The promotion starts on your website. And you want people to know about new products right away, right? Then you can use a heatmap tool like Crazy Egg to get an idea of where to place ads on your site. It will help you see what’s working, what's not, and give you new ideas. 

4. Fraud prevention

Although few people today fall for “Nigerian Prince” schemes, credit card fraud is still a big problem on the Internet. The ecommerce industry loses over $12 billion every year due to fraud. And there are many types of ecommerce fraud. 

That’s why order management is a tricky task for so many employees. 

If you want to eliminate human error out of the equation, you should try Shopify’s risk analysis tools. The tool verifies every order that comes to your dashboard through address verification, IP address check, and other business processes. 

In the video below, you can hear Eric Bandholtz of Beardbrand and Brett Burns explain how they use Shopify Flow to filter out fraudulent orders:

5. Inventory management

Managing your inventory is not something many of your workers look forward to. Of course, if you don’t keep track of your stock, you won’t be able to know what items need to be restocked or to communicate effectively with your suppliers.

And the last thing you want is more supply management problems

A lack of inventory management can also lead to lower sales and lost revenue. That’s why you need to oversee products coming in and out of your company. This may be time-consuming, but you can use an inventory management platform to make things easier.

You need a platform that will help you manage the supply chain more carefully, assess your stock, and keep your suppliers in tune at every moment. 

6. Email marketing

When it comes to your ecommerce store, email is one of the most powerful tools you have. It can help you with cross-selling efforts, customer retention rates, and of course, your marketing strategy. Automating email marketing makes a lot of sense. You don’t want to spend hours writing and sending out emails to your shoppers.

But many businesses fail to realize this. 

In fact, in the United States, less than 5% of companies with more than 20 workers apparently use any marketing automation at all. You can’t allow your company to not leverage marketing automation. 

Businesses that have embraced ecommerce automation tools and improved their email strategies have managed to increase their conversion rates by up to 77%. So what should you look for in an email marketing automation tool? 

Here are a few things to consider:

  • The ability to send welcome emails to new customers
  • Behavioral triggers that lower shopping cart abandonment rates
  • Post-purchase engagement emails with order notifications

Recommended reading: Ecommerce Email Automation Series for Online Stores

7. Accounting

When you were just starting your own online business, you probably didn’t think too much about accounting. It’s one of those aspects of a business that doesn’t require too much focus in the beginning, when you’re not making too much.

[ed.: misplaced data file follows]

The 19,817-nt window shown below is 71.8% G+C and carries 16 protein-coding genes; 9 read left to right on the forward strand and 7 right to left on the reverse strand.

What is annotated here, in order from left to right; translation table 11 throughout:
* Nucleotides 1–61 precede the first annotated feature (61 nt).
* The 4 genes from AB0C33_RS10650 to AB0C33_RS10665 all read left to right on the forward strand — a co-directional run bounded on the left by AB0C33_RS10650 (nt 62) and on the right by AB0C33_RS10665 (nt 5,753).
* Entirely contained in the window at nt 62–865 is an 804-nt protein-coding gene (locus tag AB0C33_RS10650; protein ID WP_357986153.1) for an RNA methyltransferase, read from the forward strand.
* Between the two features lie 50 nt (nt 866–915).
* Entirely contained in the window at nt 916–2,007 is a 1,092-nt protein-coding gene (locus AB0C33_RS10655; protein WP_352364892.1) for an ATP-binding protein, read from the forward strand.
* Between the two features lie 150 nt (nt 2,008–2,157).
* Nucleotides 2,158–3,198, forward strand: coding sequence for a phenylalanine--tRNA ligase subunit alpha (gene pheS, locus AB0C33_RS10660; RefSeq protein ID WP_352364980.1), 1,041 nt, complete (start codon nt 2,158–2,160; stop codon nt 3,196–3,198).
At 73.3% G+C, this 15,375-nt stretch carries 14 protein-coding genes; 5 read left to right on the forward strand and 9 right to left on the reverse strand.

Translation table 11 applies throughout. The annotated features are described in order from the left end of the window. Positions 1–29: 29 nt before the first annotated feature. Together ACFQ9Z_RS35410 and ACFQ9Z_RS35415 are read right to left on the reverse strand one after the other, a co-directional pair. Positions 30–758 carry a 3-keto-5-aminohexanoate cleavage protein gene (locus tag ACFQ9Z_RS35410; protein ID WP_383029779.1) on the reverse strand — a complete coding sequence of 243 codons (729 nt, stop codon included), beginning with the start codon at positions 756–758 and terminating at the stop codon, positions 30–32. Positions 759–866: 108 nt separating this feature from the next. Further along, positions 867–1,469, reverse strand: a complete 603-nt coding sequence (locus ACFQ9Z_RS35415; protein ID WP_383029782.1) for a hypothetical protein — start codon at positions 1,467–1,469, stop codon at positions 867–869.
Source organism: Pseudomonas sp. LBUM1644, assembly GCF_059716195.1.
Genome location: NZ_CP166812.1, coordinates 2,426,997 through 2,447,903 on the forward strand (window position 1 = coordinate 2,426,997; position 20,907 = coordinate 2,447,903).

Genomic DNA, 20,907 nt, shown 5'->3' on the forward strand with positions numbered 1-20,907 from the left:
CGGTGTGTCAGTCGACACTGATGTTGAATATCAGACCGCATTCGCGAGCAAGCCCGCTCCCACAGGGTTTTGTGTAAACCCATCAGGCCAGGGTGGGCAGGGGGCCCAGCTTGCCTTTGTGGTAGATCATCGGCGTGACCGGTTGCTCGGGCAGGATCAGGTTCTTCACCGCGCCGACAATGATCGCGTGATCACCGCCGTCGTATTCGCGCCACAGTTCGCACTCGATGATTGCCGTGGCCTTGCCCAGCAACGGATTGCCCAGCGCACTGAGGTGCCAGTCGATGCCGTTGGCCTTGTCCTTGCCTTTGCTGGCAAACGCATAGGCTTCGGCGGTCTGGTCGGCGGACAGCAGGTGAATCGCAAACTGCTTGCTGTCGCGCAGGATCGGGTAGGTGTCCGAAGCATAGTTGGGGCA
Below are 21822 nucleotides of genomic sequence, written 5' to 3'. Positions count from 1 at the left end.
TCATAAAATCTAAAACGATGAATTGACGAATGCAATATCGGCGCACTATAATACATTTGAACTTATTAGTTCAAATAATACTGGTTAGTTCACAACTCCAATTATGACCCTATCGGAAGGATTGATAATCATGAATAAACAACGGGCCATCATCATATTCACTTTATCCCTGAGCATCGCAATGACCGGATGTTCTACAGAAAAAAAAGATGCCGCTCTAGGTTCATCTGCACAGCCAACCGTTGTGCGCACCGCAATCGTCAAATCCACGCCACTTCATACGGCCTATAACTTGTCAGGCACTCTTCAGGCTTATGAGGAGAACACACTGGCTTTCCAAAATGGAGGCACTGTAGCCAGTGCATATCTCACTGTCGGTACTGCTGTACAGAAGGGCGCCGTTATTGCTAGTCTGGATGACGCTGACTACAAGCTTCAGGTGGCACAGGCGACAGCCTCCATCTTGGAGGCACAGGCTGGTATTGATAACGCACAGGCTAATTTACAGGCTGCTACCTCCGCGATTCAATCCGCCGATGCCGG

But as your business grows, that changes completely. 

Hiring an accountant is a great idea unless you’re just starting and you don’t have enough money for it. If that’s the case with you, you need an alternative solution. Fortunately, studies have shown that you can actually automate 50% of accounting-related tasks

There’s plenty of tools for you to choose from. And they can help you with everything from managing your funds to invoicing and keeping track of supplies. 

Some of the most widely used accounting platforms include: 

8. Web development

The look of your website accounts for 75% of your brand’s credibility with users. That means every aspect - from design and graphics to easy-of-use and navigation - needs to be running smoothly. And that also means that you need to have someone overlooking everything. 

Working on a tight, calculated budget can make having a 24-hour on-deck team for these kinds of problems next to impossible. However, you can still have all of the minor problems under control with the use of automation. 

Small theme changes, action-oriented visuals, and pop-up banners can all be handled without the developers’ involvement with a bit of help from Shopify Flow. You should only call in the big guns when you got a real problem on your hands.  

Automate tasks, not relationships

A little automation can go a long way but try not to overdo it, especially when it comes to ecommerce automation. You can’t use automation as an excuse to ignore customer support completely. If you start completely relying on robots to communicate with your customers, you’ll start losing them. 

Here’s what you need to keep in mind about automation:

  • There’s a ton of software out there for eliminating inconsequential tasks
  • Automation is there to help you think about the high-value aspects of your business 
  • You have a number of repetitive tasks that require automation ASAP so start with those

If you want to give your brand a human feel, you need to treat your customers right. And you can’t treat them right without the right tools. Sign up for Gorgias today and get a 7-day free trial.

FAQ’s

What customer service tasks benefit from automation?

Customer service tasks such as order confirmation and tracking emails, FAQs, and customer surveys benefit from automation as these tasks generally remain consistent components of the overall customer journey.

What ecommerce customer service tasks should not be automated?

Tasks such as answering complaints or irate customer messages, and handling sensitive information and technical issues should be accomplished by human agents to ensure accurate and empathetic support.

How do you automate customer service tasks?

Customer service tasks can be automated with ecommerce-based helpdesk tools such as Gorgias. Gorgias is made for online businesses and includes automation features like Macros, Flows, and chatbots that allow you to automate sending emails, answering repetitive customer questions, order management actions, and many more.

Author
Julien Marcialis
Marketer at Gorgias
Author Profile
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LinkedIn
Author
Julien Marcialis
Marketer at Gorgias
Author Profile
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LinkedIn